Privately I never give consent to collecting data about me

By Dan Willstrand Jul 12, 2018

Reading 6 min

If there’s one guy knowing all about Strossle’s products, it’s our own Chief Product Officer Joakim Stenberg. During the last 12 months he’s been working hard to ensure Strossle’s platform was ready for the GDPR. The strategic decision was to move from personalized distribution to contextual distribution - or “Green Data” as we like to call it. The questions is, what is it? We asked Joakim:

 

CONTEXTUAL DISTRIBUTION OR TARGETING SEEMS TO BE ON THE RISE, BUT WHAT DOES IT REALLY MEAN?

Basically you take everything you can learn about an article and its surrounding and use that information to figure out which other articles that should be relevant, given the context the reader is in. This is really something we’ve learnt together with our publishers. After all, we are all in the business of telling stories and we must strive to make both editorial and  commercial recommendations as complementary engaging as possible.

HOW IS CONTEXTUAL DISTRIBUTION DIFFERENT FROM PERSONALIZED?

Personalization is all about understanding the readers and their consumption patterns. Personalized article recommendations are based on historic behaviors such as: what type of articles do you typically read? Do you read the full articles or do you just skim through? How do these patterns differ depending on time of day or day of week? Etc. You will look at pretty much the same metrics for contextual recommendations as well, the main difference is that contextual is focusing on what to recommend when you’ve read a specific article, whereas personalization is all about what to recommend to a specific reader.

 

HOW CAN A MACHINE DECIDE BETTER THAN A HUMAN WHAT CONTENT SUITS WHERE AND IN WHAT SITUATION?

In our experience, humans are actually pretty good at predicting what articles other readers might appreciate. When we first started out with cross-site recommendations we successfully experimented with manual recommendations. But there are two problems with humans: first and foremost, we do not scale. It takes way too long to manually select recommendations for a given context, especially if you want to base your assumptions on data. Second, you know others as you know yourself, meaning that you will probably do a good job recommending articles to those who share your views, but not necessarily to everybody else.

Machines, on the other hand, scale and they have all the necessary data available at all times. Imagine that you are tasked with selecting 4 recommendations that will nicely complement a specific story and you have millions of possible articles to choose from. How would you decide and how long would it take you? Powered with a nice analytics tool I believe you could come up with a decent set of recommendations within 5 minutes.

Compare that to a machine able to decide within milliseconds taking all the data you had available in your analytics tool into consideration and all the learning collected from billions of recommendations produced in the past.

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HOW DO CONTEXTUAL RECOMMENDATIONS BENEFIT THE USERS?

Through better privacy. Privacy means surprisingly little to a lot of people, but the kind of user profiles many platforms created before GDPR, is nothing to joke about. Strossle is present on a large number of sites throughout Europe and there’s a lot we can learn from studying consumption patterns on a daily basis. With GDPR we decided to drop all personal data and solely focus on context, a bold move you might say, but the fact is that our recommendations perform extremely well. Still there’s a ton of things we can learn and improve.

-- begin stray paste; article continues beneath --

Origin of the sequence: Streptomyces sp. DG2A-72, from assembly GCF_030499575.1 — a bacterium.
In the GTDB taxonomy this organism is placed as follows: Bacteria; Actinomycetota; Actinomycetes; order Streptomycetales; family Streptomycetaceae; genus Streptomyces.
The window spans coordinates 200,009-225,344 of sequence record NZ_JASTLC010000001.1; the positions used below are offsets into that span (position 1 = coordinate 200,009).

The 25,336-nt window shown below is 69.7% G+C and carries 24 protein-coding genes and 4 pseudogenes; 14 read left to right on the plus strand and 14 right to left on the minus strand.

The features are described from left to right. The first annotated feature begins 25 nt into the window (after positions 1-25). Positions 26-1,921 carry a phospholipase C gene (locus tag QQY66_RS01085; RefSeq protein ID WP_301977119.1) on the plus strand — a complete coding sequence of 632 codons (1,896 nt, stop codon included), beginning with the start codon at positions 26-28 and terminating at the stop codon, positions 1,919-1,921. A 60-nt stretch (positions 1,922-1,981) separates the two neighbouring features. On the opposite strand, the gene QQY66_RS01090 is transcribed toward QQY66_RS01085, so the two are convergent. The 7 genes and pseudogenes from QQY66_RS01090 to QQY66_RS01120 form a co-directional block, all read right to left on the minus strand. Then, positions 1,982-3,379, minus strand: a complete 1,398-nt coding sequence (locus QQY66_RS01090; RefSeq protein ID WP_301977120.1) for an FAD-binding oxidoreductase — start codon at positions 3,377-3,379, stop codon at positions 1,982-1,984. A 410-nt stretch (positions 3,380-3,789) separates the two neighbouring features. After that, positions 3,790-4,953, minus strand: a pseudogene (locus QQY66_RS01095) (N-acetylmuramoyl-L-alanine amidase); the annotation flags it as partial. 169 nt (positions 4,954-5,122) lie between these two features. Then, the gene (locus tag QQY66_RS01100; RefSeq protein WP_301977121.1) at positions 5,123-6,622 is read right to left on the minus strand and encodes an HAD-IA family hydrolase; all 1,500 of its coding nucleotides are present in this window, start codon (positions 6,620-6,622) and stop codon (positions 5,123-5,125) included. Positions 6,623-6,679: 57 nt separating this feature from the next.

Another thing I enjoy with contextual recommendations is that they do not only confirm your existing opinions, they challenge you in a healthy way. Journalism fills a crucial role in our society, keeping us informed of what is going on, in the world and in our communities. Personalization must be treated with care when you deal with journalism or this important mission might be defeated.

 

DO YOU REALLY BELIEVE GDPR WILL STOP AD DISTRIBUTION BASED ON PERSONAL DATA?

No, personal data is considered too valuable and sometimes for good reasons. Imagine you are selling a luxury car, you know lots of people will find your ad interesting, but only a few will be able to afford the car. How do you determine who to display the ad to? Depending on what personal data you have available you should be able to make a qualified guess.

At some point I think Strossle will start utilizing personal data again, but then it’ll be in a very transparent way, collecting real consents from people rather than tricking them into it. I believe this can only happen when you are able to offer real value in return.

 

DO YOU GIVE CONSENT TODAY OR DO YOU DENY IT WHEN YOU VISIT WEBSITES? AND FOR WHAT REASON.

Professionally I experiment with consent solutions, privately I consequently deny them. I recognize that my personal data holds a value and if I’m going to share it I want something in return.

 

DO YOU USE AN ADBLOCKER YOURSELF?

Sometimes yes, sadly I find many sites unusable without one. The hunt for paid impressions is an interesting one, publishers are creative at finding new ad slots, supply goes up, prices go down, user experience is suffering.

 

WHAT WAS YOUR LATEST TECHNICAL WOW! EXPERIENCE?

I’m currently visiting Majorca, an Island in the Mediterranean. We are 10 people and at least twice as many devices on a single wifi connection. Leaving the house we enjoy free 4G connection across the Island. Think of how different it was only 10 years ago and the change in behaviour this technical leap has caused. And all the opportunities that followed and will follow. It’s really quite amazing and a healthy reminder that you must always continue to innovate.

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